Viruses are user-initiated, replicating, and malicious pieces of code that attach themselves to an existing program and can have a serious effect on your operating system, files, and even your antivirus’ ability to work properly. The most obvious sign that you’ve been hit by a virus is the lackluster performance of your system. Viruses are constantly changing as the technology to block them does, making them a constant threat for individuals and businesses alike. Most viruses attack a specific part of your system for which they were written. Types of viruses include:
- Bootsector Virus: A virus that is designed to attach itself to the hard disk at the point where the computer initially reads upon startup.
- Macro Virus: A virus that is designed to use an application’s macro programming language to dispense itself. They target and affect documents and eventually infect related files.
- Memory Resilient Virus: A virus that targets the computer’s memory (RAM).
- Polymorphic Virus: This virus not only replicates itself, it varies its digital signature when it does, making it tough for less-refined antivirus programs to target.
- Rootkit Virus: A virus that is designed to give a third-party administrative control over a system. They are usually disguised as system files.
Viruses are distributed through basic correspondence, such as e-mail and instant messenger; or careless downloading practices, such as downloading files from questionable sources. Viruses can also be acquired by impulsively clicking ambiguous links that the user thinks do something useful (such as closing a pop-up window).
Like viruses, worms replicate and are spread through basic correspondence and downloading from untrustworthy sites. Unlike a virus, worms don’t need humans to initiate them, which makes them that much more intrusive because they don’t need to attach themselves to an existing program. They can duplicate and represent themselves under a harmless name and then do the same to another system when It’s downloaded via a peer-to-peer network. Since a worm will look for even the smallest holes in a system to manifest and replicate, they tend to infiltrate networks and spread rapidly.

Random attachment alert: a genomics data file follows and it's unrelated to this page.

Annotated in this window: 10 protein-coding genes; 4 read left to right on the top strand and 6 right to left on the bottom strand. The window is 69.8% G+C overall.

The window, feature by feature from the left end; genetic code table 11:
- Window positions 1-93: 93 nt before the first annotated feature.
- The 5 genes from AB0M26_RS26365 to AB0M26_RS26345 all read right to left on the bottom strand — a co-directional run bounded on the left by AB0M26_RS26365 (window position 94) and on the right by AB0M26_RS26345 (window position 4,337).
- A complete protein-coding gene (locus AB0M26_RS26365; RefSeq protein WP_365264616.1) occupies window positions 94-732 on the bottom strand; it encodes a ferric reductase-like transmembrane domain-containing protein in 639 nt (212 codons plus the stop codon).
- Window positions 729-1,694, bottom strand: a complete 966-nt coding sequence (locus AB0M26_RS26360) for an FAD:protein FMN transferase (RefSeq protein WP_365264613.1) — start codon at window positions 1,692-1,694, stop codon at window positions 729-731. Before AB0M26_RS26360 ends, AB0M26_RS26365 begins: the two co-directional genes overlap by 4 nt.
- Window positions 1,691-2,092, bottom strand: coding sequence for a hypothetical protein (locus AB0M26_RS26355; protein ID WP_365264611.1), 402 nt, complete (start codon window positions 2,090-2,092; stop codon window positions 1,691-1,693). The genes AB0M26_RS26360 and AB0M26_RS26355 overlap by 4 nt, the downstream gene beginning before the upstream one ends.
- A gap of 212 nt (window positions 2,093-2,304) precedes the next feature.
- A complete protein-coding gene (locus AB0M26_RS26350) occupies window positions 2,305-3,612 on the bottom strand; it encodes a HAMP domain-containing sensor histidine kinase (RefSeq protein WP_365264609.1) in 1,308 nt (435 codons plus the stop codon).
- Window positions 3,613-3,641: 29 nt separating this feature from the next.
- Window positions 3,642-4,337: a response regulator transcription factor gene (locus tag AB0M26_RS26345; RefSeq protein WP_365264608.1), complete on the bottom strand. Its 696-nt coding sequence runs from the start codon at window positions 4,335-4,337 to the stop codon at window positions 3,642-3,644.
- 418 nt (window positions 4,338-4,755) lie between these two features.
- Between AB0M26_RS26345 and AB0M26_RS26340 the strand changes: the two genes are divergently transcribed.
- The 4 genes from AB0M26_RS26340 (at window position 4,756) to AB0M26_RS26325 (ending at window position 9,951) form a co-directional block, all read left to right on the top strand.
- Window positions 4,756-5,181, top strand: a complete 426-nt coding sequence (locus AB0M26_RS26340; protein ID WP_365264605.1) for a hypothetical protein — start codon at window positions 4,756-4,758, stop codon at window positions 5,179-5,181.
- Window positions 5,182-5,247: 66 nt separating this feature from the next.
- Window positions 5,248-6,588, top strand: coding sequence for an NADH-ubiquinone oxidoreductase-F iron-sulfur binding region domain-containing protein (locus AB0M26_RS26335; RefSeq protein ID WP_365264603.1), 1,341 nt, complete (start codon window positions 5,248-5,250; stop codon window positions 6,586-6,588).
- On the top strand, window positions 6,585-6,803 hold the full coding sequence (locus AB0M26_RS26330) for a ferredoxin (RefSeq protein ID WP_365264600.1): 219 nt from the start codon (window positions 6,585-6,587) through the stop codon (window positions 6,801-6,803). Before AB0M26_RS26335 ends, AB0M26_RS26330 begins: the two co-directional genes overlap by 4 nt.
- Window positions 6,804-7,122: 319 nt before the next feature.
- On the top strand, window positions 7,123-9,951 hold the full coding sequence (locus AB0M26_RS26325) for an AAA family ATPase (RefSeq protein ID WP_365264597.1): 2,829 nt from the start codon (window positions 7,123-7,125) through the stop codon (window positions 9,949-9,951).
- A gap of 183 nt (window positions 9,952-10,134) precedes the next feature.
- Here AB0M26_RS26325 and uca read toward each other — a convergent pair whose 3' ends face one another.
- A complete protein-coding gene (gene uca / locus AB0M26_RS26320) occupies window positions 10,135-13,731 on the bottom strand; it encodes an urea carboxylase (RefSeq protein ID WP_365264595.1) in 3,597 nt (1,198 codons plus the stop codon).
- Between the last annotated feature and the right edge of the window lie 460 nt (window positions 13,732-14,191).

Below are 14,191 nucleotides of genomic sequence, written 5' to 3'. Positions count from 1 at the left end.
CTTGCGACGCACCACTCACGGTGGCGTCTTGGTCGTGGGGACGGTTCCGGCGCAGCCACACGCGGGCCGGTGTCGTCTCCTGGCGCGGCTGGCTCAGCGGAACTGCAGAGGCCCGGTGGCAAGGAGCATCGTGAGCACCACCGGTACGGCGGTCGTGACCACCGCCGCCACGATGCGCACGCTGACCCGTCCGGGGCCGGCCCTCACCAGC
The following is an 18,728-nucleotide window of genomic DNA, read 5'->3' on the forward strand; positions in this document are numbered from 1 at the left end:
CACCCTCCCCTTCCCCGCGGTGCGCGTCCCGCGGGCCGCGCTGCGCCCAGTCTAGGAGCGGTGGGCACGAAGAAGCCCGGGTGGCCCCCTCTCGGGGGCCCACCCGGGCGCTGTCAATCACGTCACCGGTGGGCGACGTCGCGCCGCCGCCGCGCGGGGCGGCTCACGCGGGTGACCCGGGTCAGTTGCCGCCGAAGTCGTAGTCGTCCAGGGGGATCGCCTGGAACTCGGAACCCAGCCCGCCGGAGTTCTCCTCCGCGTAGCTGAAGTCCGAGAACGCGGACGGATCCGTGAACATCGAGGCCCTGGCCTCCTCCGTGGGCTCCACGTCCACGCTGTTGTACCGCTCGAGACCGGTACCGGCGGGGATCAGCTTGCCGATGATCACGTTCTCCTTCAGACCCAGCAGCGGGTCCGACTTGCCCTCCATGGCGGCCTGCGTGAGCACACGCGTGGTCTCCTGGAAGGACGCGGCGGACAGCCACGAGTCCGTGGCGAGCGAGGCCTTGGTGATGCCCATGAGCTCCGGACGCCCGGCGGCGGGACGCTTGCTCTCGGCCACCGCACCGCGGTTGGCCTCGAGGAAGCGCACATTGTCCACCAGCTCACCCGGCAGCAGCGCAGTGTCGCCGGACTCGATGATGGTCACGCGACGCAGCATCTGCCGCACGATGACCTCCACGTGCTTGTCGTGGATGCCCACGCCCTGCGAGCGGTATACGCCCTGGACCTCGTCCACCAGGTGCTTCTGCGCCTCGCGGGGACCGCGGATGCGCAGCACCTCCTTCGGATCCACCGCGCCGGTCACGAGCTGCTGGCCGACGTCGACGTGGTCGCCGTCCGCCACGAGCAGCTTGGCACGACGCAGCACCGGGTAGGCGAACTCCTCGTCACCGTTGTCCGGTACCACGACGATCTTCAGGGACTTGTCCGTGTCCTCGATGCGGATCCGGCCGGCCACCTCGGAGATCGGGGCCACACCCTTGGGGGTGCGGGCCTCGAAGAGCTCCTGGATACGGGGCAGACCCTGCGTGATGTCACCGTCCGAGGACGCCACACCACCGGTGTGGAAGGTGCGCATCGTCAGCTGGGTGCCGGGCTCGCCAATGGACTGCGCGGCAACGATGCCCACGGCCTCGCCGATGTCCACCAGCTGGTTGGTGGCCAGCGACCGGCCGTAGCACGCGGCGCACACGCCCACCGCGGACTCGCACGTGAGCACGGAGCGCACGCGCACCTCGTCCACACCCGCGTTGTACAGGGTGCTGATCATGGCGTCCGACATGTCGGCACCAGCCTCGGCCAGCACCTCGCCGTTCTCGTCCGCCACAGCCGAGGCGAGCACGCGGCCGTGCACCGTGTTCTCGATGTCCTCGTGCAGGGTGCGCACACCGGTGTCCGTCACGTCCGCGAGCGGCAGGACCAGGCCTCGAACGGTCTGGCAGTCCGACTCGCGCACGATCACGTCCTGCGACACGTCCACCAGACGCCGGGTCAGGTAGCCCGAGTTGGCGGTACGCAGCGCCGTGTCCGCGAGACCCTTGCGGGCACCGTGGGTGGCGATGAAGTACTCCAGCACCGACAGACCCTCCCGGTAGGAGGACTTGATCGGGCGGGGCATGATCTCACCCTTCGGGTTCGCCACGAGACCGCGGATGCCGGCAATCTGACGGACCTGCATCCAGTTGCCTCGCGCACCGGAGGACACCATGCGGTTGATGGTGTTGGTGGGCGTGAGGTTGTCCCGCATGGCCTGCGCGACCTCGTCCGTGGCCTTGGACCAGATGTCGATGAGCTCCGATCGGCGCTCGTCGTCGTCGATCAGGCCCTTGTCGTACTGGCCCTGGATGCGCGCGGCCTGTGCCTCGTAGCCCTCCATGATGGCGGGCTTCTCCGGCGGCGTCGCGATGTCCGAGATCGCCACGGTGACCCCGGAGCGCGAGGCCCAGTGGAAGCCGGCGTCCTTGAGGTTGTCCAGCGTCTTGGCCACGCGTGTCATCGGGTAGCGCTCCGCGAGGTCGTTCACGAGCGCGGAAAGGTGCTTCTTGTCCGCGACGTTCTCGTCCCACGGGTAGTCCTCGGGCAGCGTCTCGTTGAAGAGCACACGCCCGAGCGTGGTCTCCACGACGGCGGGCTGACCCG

Spyware’s main objective is to steal information. Spyware is non-replicating so it doesn’t change the actual performance of the computer system. Once a piece of spyware has been loaded on your system it runs in the background collecting all types of data including, but not limited to, credit card numbers and social security numbers. Spyware can also track keystrokes and personal correspondence. As it infects your software it allows for all types of personal information to change hands. It also has been known to leave companies in actionable positions. In California, they’ve enacted a law stating that any business that has been infiltrated by an attack has to inform their previous e-commerce customers of that attack.
Another non-replicating piece of malware, a Trojan horse, basically does to your system what the original Trojan horse was designed to do to Troy. Under the subterfuge of being a capable piece of software, a Trojan horse will allow an infiltrator into a system for the purpose of siphoning off information. Recently, a Trojan horse code took advantage of a security flaw in older browsers to hide usage. This allows an infiltrator to access your system and allows him/her to cover their tracks after they’ve successfully caused havoc inside your network or made off with the information they were seeking.
If you or your company doesn’t have a comprehensive strategy in place to handle malicious attacks on your network, you are potentially looking at a situation in which your company’s success, and in some cases future, is in peril. If you’re a business owner in the AREASERVED area and would like more information about how to best avoid a malware attack contact COMPANYNAME at PHONENUMBER.